Friday, February 19, 2021




By Paul Malmont

Simon & Schuster Paperbacks

383 pgs

In this book, Paul Malmont imagines London’s last trip to Hawaii which lasted from Dec of 1915 through July of 1916. At which time he and his second wife Charmian returned to their Sonoma ranch in California where he would die four months later, Nov. 22nd.  The tale is a mixture of recorded facts with fictional encounters created by Malmont to weave the tale of a great man’s final days in the place he came to love as a Paradise on earth.

The story begins with silent screen actor turned director and producer, Hobart Bosworth. Having made several movies based on London’s work, Bosworth has fallen on hard times and his small studio is about to be gobbled up by Paramount unless he can produce another winner and alleviate his debt. His idea; have London write an original screenplay that has never been published in print. Bosworth flies to London’s beauty ranch only to learn the adventure writer is gone. Wolf House, the $80,000 stone mansion meant to be the gem of the estate had burned down two weeks before the Londons were to move in. Bosworth discovers his friend is in Hawaii and immediately books passage on a tramp steamer for the islands.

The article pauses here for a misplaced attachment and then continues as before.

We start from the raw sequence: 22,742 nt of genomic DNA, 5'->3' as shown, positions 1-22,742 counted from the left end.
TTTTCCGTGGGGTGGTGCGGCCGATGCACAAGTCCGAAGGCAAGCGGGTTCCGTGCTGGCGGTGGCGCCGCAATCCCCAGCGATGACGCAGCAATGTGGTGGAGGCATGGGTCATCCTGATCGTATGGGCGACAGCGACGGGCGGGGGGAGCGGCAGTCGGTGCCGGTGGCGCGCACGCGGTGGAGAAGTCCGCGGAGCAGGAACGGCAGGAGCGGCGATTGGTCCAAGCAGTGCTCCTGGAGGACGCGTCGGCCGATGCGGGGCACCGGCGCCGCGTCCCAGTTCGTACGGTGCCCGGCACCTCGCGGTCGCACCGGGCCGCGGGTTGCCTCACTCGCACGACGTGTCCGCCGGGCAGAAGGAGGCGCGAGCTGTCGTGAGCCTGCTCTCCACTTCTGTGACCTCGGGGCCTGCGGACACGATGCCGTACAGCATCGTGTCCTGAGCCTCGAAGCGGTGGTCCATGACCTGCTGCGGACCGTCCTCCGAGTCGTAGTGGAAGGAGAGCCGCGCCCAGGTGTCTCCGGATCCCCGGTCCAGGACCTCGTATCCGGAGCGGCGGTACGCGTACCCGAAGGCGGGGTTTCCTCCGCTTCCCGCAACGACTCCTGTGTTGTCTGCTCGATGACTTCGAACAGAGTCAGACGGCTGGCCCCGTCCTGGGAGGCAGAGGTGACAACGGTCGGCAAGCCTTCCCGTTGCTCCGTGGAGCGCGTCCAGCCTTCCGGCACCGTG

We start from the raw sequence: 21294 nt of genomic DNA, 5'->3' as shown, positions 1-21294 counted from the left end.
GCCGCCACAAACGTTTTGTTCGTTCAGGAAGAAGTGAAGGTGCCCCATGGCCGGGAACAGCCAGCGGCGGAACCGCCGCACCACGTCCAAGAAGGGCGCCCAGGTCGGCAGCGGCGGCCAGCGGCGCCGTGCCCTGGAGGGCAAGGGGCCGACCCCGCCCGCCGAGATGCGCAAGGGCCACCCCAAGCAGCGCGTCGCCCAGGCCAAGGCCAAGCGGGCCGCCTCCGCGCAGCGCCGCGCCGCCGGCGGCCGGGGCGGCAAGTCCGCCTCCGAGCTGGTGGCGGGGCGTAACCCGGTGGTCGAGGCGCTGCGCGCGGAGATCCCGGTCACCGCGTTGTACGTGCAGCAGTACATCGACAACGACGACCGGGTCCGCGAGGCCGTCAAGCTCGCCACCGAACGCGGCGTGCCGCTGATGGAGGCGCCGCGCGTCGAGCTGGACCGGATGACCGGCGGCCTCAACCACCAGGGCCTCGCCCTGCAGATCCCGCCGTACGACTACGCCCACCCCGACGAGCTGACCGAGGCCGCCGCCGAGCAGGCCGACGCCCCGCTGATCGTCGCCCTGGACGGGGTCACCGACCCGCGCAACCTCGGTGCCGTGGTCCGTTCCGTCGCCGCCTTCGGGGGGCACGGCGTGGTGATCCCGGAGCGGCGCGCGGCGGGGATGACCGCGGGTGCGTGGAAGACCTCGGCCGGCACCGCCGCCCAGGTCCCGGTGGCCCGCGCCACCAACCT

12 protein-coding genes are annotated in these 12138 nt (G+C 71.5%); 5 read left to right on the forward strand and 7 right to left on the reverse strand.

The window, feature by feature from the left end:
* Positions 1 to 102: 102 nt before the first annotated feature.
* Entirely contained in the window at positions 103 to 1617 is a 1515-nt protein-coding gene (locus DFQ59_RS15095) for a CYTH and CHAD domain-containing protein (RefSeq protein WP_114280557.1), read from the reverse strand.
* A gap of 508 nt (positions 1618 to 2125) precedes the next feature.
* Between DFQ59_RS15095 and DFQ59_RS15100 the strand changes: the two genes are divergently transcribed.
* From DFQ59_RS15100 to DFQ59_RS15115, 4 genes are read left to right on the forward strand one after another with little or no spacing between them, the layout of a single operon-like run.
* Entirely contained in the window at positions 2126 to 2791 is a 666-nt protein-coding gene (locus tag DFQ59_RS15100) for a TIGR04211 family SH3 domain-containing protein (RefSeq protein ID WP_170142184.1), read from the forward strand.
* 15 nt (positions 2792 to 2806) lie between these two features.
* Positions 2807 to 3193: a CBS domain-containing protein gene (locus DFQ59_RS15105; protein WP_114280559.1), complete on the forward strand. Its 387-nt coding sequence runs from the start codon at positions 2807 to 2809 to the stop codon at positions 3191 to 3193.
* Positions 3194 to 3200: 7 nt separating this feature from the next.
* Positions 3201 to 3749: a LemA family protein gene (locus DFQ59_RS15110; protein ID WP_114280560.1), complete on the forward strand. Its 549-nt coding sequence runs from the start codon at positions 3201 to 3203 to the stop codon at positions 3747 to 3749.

It is clear from the offset; Bosworth is as much a protagonist as is London though little known by today’s audiences. Once the desperate “Dean of Hollywood”, as he was called, finds the world weary and ailing writer, the story becomes about two old friends doing their best to stave off aging and remain the rough and tumble adventurers of their youths. It is about loves, won and lost and the dreams realized and those lost. The characters are all in one way or another broken souls seeking salvation. And what better setting such a tale then the majestic islands which prove to be the ideal background, an earthly paradise in which these lost souls come together one last time before the curtain falls.

We will not soon forget, “Jack London in Paradise.”


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